Kathy Steirly, the divisional manager for Walgreens, said her chain continues to benefit from its strong heritage in fragrances. "We have excellent beauty consultants and they are always important for our fragrance sales," she said. Steirly added that value gift sets are moving well at Walgreens along with the celebrity scents. But it isn't all about fragrances at Walgreens. "We are also doing well with color and our exclusive brand IsaDora, which is now in line and performing very well."Coty Beauty, which expects its Stetson fragrances and The Healing Garden Organics franchise to fuel brisk sales this season, is collaborating with mass retailers to spiff up their departments. "We have worked with retailers to create beautiful, high-impact displays, which show off our brands and celebrity stars with prestige-quality imagery," said John Galantic, president of Coty Beauty U.S.

The company anticipates its sell-through to be ahead of last year, due to its "strong launch pipeline and major advertising investment," noted Galantic.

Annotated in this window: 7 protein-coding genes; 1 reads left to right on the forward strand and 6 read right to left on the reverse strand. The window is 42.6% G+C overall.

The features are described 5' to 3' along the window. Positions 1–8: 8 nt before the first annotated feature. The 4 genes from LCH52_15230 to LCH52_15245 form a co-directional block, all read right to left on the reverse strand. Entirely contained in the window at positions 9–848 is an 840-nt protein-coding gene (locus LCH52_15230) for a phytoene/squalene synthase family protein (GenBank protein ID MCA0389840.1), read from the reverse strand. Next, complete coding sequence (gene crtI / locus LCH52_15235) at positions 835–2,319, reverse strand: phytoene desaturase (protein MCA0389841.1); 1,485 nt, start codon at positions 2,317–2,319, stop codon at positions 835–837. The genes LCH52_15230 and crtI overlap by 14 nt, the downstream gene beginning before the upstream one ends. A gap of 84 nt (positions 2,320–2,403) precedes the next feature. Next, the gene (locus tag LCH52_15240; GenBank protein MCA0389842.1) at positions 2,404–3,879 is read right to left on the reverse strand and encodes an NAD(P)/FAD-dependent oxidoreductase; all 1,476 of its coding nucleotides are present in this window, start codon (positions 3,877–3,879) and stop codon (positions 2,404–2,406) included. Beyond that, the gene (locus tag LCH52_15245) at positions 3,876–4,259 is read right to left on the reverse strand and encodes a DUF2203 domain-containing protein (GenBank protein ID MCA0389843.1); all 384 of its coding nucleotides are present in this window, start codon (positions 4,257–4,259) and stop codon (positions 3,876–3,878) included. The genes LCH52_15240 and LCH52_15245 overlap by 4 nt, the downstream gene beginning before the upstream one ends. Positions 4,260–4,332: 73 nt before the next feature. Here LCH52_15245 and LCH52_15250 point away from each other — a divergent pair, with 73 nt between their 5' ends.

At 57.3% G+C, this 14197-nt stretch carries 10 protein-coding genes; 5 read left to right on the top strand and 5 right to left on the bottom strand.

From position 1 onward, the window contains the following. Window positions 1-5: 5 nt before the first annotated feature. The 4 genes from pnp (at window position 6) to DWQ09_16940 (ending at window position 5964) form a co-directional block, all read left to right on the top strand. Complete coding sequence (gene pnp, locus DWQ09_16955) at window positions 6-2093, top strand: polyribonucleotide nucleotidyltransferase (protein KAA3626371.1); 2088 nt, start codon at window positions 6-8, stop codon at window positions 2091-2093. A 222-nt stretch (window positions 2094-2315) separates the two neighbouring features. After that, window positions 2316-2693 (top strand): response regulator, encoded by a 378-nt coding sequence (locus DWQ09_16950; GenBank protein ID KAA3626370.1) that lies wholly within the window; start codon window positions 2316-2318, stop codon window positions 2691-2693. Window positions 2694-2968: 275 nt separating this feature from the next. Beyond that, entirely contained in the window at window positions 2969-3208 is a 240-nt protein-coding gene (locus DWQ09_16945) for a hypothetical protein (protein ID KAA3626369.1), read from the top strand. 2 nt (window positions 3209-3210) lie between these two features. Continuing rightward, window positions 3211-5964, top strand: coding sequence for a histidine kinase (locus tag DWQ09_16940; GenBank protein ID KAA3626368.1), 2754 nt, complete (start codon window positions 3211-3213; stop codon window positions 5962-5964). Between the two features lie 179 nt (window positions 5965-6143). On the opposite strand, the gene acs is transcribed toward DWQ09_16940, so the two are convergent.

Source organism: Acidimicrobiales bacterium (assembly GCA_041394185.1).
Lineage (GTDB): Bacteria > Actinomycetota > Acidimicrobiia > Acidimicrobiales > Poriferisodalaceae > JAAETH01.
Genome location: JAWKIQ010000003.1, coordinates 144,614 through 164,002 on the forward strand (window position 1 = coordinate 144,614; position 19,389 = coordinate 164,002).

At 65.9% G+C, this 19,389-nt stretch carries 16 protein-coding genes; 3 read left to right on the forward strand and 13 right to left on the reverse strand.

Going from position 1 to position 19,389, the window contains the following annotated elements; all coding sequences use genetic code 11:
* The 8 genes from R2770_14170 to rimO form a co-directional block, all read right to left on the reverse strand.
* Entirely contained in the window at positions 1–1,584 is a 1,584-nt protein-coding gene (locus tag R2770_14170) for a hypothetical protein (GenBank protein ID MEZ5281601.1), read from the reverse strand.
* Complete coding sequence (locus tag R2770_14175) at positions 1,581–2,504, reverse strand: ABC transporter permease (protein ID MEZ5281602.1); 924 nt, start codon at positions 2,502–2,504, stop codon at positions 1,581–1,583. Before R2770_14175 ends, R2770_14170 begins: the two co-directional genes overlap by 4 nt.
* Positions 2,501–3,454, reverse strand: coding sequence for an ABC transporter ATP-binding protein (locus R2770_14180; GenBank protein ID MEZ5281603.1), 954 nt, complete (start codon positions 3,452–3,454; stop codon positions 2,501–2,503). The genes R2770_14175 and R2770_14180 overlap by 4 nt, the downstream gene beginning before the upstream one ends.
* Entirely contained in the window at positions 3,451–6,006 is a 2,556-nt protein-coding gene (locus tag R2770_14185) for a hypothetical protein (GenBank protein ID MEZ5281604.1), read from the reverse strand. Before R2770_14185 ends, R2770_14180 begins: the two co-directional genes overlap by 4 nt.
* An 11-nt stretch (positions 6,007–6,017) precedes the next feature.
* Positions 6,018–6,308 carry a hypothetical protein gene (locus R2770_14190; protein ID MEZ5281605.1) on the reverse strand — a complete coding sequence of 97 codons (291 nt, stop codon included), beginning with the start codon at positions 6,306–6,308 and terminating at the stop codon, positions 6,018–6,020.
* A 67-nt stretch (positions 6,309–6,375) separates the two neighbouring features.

He added that diverted prestige fragrance gift sets and Asian imports in the bath category present a challenge again this year for branded manufacturers. Galantic said that both Calgon and The Healing Garden's holiday sales are off to a fast start and ahead of last year's sales, confirming that consumers prefer nationally branded product.

He added that innovation, such as The Healing Garden Organics Wild Honey, backed by national advertising, stimulates category sales and gives the consumer a brand they can repurchase on a regular basis.

Griffin of Lewis Drugs said the consumer is looking for both no-name imports and branded gift sets. In his view the imports cater to value shoppers, while brand names reinforce a retailers' own brand equity.

Several electronic retailers, such as Drugstore.com/Beauty.com, QVC and Amazon.com, are looking to cap off a successful year with an equally robust holiday season.